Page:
We rented our first office space, and it was in a part of San Francisco that was being taken over by these tech companies, but it was actually a retail destination. 

So the landlord really wanted a tenant that was not going to grey out the windows, but actually open a store. We did this much sooner than we thought, one of those happy accidents, and spent $7,000 to build a little store under our office that was 600 square feet. Joey and I started working in it each afternoon. 

We were already addicted to customer feedback on how we could improve our product. Then you walk into a retail environment where customers come in, and the feedback is even quicker. Then you realize another thing: People crave that connection and the actual act of touching materials. Trying on shoes is something that people have remembered since childhood, with that silver metal sizing thing that no one knows the name of. 

[Retail] has slowed down a little bit. It's been challenged in COVID. But those fundamental insights, the fundamental belief and the importance of that channel, and the fundamental fun that we have working and hiring people around it and building the business that way, is going to come back. It's just a matter of time. We really, really believe in it. 

Allbirds retail storefront

Whether it is in store or through your website, Allbirds has really committed to a direct-to-consumer model since its inception. There was a brief period in 2018 where Allbirds shoes could be found at Nordstrom, but you have stuck to your guns in that you want to meet your customers where they are and sell to them without somebody else in the way. Are there scenarios you discuss internally at the company where wholesaling your products to other retailers makes sense?

Brown: I wouldn't say that we’re so dogmatic about channel. I think in the case of Nordstrom, that was an opportunity that came to us where we felt we could learn from one of the biggest footwear retailers in the world.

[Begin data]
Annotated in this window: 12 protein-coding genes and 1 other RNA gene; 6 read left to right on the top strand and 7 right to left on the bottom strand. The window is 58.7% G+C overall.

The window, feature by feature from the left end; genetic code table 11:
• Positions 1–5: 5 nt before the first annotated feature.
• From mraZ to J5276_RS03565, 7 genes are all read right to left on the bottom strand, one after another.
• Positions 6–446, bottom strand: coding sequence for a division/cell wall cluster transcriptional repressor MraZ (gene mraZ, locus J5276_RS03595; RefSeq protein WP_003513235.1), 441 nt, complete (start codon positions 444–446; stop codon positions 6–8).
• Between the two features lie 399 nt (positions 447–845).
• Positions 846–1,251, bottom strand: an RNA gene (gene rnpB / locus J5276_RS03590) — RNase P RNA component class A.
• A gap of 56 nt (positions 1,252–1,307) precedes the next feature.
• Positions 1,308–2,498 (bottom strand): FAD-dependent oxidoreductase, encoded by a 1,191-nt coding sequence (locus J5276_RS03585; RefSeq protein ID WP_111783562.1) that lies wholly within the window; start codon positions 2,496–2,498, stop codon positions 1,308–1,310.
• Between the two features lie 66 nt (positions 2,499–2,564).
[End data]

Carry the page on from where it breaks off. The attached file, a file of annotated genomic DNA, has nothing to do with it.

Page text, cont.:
I think [we choose opportunities] through the lens of learning. And equally, the ability to maintain control of our ecosystem, for better or worse, and get feedback—constantly being able to improve our products and focus on our customer service—is really fundamental and important to us.

In the early days, the opportunity to get international was clear. There were lots of people around the world in different countries that wanted our product, and there was the temptation to just drop ship it, just turn it on, and open up quite quickly. Instead, we did it the other way—much more slowly. We built offices in key countries, and focused on key markets because we wanted to make the experience great. 

I think you make [sales channel] decisions based on what you think is most important. If you make them short-term focused on revenue, I think you can get yourself into trouble. If you focus on what you think your competitive advantages are—learning, feedback, rapid improvement of the product, and, ultimately, your values and the vision for what you want as a brand—you can navigate those types of choices.

It's not to say “no” to wholesale forever. We'll always evaluate: Can we learn? Can we provide a better customer experience there? Can we expose our purpose around sustainability in the environment to a wider audience with people that might not have met us? Those types of considerations allow you to make better choices in those types of moments.

Can you stay direct to consumer and reach the amount of people you hope to touch with the brand?

Brown: Oh, absolutely. I think there are some great examples, like Lululemon, which was one vertical retailer that has reached an enormous scale.